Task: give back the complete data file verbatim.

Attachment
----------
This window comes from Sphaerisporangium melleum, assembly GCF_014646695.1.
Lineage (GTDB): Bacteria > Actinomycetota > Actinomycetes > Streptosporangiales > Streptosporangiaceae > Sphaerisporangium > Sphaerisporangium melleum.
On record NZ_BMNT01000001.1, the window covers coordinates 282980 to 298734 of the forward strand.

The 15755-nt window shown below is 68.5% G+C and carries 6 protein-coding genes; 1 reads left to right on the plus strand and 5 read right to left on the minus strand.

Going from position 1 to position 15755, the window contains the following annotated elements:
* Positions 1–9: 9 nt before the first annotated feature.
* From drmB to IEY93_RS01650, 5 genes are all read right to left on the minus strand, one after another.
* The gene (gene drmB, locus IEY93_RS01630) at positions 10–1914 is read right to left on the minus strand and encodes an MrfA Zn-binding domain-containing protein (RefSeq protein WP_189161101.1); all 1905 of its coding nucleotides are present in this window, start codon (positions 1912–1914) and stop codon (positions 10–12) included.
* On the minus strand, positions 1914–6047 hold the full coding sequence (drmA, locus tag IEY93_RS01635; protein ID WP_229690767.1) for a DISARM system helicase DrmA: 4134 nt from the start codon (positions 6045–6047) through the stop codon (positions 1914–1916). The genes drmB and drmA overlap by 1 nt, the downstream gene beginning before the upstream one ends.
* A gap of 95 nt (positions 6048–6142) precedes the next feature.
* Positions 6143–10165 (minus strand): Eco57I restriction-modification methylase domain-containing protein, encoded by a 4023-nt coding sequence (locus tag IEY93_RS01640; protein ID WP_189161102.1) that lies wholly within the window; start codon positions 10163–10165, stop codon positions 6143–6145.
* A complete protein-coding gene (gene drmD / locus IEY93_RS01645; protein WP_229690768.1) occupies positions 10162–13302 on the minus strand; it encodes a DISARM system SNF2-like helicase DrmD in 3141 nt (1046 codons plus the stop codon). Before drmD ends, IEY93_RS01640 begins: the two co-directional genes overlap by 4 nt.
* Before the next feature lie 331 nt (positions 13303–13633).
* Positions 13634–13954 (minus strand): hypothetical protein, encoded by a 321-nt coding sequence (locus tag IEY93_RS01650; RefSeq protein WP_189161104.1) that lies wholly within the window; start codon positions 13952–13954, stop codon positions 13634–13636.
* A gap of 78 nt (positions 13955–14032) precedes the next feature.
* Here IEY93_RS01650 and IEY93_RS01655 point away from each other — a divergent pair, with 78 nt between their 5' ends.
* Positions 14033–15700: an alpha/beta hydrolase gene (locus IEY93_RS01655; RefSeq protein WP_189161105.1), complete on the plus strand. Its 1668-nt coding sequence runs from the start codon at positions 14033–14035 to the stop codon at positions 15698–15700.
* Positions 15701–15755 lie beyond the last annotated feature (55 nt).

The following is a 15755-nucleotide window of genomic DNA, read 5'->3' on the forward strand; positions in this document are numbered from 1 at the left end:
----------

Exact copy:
This window comes from Sphaerisporangium melleum, assembly GCF_014646695.1.
Lineage (GTDB): Bacteria > Actinomycetota > Actinomycetes > Streptosporangiales > Streptosporangiaceae > Sphaerisporangium > Sphaerisporangium melleum.
On record NZ_BMNT01000001.1, the window covers coordinates 282980 to 298734 of the forward strand.

The 15755-nt window shown below is 68.5% G+C and carries 6 protein-coding genes; 1 reads left to right on the plus strand and 5 read right to left on the minus strand.

Going from position 1 to position 15755, the window contains the following annotated elements:
* Positions 1–9: 9 nt before the first annotated feature.
* From drmB to IEY93_RS01650, 5 genes are all read right to left on the minus strand, one after another.
* The gene (gene drmB, locus IEY93_RS01630) at positions 10–1914 is read right to left on the minus strand and encodes an MrfA Zn-binding domain-containing protein (RefSeq protein WP_189161101.1); all 1905 of its coding nucleotides are present in this window, start codon (positions 1912–1914) and stop codon (positions 10–12) included.
* On the minus strand, positions 1914–6047 hold the full coding sequence (drmA, locus tag IEY93_RS01635; protein ID WP_229690767.1) for a DISARM system helicase DrmA: 4134 nt from the start codon (positions 6045–6047) through the stop codon (positions 1914–1916). The genes drmB and drmA overlap by 1 nt, the downstream gene beginning before the upstream one ends.
* A gap of 95 nt (positions 6048–6142) precedes the next feature.
* Positions 6143–10165 (minus strand): Eco57I restriction-modification methylase domain-containing protein, encoded by a 4023-nt coding sequence (locus tag IEY93_RS01640; protein ID WP_189161102.1) that lies wholly within the window; start codon positions 10163–10165, stop codon positions 6143–6145.
* A complete protein-coding gene (gene drmD / locus IEY93_RS01645; protein WP_229690768.1) occupies positions 10162–13302 on the minus strand; it encodes a DISARM system SNF2-like helicase DrmD in 3141 nt (1046 codons plus the stop codon). Before drmD ends, IEY93_RS01640 begins: the two co-directional genes overlap by 4 nt.
* Before the next feature lie 331 nt (positions 13303–13633).
* Positions 13634–13954 (minus strand): hypothetical protein, encoded by a 321-nt coding sequence (locus tag IEY93_RS01650; RefSeq protein WP_189161104.1) that lies wholly within the window; start codon positions 13952–13954, stop codon positions 13634–13636.
* A gap of 78 nt (positions 13955–14032) precedes the next feature.
* Here IEY93_RS01650 and IEY93_RS01655 point away from each other — a divergent pair, with 78 nt between their 5' ends.
* Positions 14033–15700: an alpha/beta hydrolase gene (locus IEY93_RS01655; RefSeq protein WP_189161105.1), complete on the plus strand. Its 1668-nt coding sequence runs from the start codon at positions 14033–14035 to the stop codon at positions 15698–15700.
* Positions 15701–15755 lie beyond the last annotated feature (55 nt).

The following is a 15755-nucleotide window of genomic DNA, read 5'->3' on the forward strand; positions in this document are numbered from 1 at the left end: